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Published in The Washington Post on Jul. 31, 2020.
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7 entries
August 6, 2020
Al took a chance on me in 1987 when he offered a research assitantship to a new graduate student who expressed an interest in biomechanics, but actually had no clue what he was getting in to. I was fortunate to for the opportunity as I quickly learned that Al was one of the pioneers in this new field and was very highly regarded, though you would never know it talking to him. Al was very modest and just genuinely loved what he was doing. He truly felt he could use his engineering skills to make a difference in orthopedics and later in aging/rehabilitation. He was certainly right. Further, iis impact came from the genuine approach he took to doing things right - being rigorous while keeping things simple and tractable, being exceptionally prepared at all times, presenting things clearly and most importantly, always treating others with respect and dignity. He was an awesome mentor and I learned a lot from just observing how he went about his business. I have continued in the biomechanics field and as an educator/researcher in academia. The example he set was a big part of the motivation. I am thankful for the chance to know Al, to learn from him and help continue his legacy. He will be missed!!
Darryl Thelen
Student
August 2, 2020
I was a young Assistant Professor when Al joined the Mechanical Engineering faculty. He became my friend, my mentor and my advocate. I owe much to his kindness, guidance and friendship. I was very surprised but happy for him when he announced his retirement. I have thought of him many times since that time and will continue to do so. He was a great teacher, researcher and role model. I miss him dearly.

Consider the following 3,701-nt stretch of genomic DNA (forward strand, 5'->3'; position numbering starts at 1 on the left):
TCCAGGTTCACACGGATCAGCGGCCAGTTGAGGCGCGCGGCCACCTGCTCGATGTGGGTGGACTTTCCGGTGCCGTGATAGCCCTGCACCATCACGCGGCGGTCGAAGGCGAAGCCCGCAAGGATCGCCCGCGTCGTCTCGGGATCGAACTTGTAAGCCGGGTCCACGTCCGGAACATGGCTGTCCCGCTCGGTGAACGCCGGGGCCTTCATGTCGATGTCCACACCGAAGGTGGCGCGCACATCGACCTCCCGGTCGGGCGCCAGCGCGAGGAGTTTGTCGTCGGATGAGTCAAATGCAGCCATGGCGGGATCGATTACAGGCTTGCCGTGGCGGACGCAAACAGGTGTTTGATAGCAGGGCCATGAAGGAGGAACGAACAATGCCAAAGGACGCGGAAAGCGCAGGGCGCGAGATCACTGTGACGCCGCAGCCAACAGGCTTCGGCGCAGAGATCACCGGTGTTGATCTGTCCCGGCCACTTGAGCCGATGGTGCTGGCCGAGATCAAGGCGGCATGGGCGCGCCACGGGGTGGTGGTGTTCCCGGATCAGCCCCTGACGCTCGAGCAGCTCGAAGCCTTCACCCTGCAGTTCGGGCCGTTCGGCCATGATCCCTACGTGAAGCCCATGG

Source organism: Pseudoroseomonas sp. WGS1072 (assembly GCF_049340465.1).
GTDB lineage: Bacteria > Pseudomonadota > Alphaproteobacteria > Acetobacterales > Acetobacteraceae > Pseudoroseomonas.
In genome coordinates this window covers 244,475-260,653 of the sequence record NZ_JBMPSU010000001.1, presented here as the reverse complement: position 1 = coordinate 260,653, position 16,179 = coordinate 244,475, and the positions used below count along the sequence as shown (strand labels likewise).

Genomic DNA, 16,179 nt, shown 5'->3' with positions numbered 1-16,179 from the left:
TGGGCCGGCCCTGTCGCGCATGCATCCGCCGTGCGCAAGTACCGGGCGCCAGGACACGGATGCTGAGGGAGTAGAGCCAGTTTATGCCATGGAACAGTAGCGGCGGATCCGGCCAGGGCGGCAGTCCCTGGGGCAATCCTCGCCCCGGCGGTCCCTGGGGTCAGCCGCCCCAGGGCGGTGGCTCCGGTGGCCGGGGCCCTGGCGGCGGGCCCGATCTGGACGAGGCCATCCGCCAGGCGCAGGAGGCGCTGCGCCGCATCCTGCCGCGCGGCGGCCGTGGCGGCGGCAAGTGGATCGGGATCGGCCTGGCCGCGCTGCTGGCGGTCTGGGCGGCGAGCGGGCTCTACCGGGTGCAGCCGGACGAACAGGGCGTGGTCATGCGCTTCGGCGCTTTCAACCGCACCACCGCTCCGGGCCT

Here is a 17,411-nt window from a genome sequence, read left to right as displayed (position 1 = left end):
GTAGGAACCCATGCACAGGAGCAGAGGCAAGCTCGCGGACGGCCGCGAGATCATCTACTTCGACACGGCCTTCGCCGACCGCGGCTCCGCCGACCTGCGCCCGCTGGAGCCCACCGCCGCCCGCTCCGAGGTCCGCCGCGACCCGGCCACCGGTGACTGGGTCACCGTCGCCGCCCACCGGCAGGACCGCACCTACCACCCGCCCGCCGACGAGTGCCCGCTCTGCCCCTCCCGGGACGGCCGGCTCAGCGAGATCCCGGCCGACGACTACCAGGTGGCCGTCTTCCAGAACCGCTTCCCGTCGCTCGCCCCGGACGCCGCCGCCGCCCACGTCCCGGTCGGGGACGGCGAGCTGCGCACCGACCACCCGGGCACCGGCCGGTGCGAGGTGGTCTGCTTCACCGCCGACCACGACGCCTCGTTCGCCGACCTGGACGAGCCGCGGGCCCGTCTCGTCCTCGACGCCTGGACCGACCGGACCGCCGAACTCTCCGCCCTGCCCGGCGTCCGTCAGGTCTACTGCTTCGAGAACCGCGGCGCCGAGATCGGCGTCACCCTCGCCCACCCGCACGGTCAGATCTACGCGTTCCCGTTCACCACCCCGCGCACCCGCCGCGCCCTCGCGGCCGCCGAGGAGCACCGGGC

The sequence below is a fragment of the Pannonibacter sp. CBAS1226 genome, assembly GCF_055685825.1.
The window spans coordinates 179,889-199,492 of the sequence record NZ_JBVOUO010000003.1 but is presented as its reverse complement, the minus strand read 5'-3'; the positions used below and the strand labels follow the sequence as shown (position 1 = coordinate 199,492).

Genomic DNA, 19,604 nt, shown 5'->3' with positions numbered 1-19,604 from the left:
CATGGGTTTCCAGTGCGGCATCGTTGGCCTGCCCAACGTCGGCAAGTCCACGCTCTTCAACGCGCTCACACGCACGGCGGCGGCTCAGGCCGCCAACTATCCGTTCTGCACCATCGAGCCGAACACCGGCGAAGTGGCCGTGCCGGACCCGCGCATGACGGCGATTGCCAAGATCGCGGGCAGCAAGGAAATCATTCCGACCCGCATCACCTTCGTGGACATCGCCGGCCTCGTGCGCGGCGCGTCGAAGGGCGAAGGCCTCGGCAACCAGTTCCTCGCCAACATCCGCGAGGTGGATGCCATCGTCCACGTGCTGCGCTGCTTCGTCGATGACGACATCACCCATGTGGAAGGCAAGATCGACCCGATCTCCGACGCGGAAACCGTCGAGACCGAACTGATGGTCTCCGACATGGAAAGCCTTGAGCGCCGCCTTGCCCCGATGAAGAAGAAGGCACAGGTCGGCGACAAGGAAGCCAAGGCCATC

Jeffrey L Stein
Coworker
August 1, 2020
As one of Al's many graduate students, my (then) young family and I benefitted greatly from his kind advice and guidance. When my plans to focus on a gear-head research topic were dashed, Al recruited me over to biomechanics - a field I regarded with suspicion until he convinced me that Newton's laws could still be rigorously applied, even to our squishy living bodies. In the classroom and the lab, he was an effective teacher with a deep well of experience. However, I will always be most appreciative of how he genuinely cared for the people around him. Al would regularly check in on me, sensing when I was floundering on my current dissertation chapter, and usually would succeed in giving me a good kick in the right direction. I was touched when Susan and Al not only invited us lowly grad students over to their beautiful house in Ann Arbor, but thought to give us a baby gift when our first child was born. Lori and I feel that our lives have been enriched by knowing Al, and we will miss him.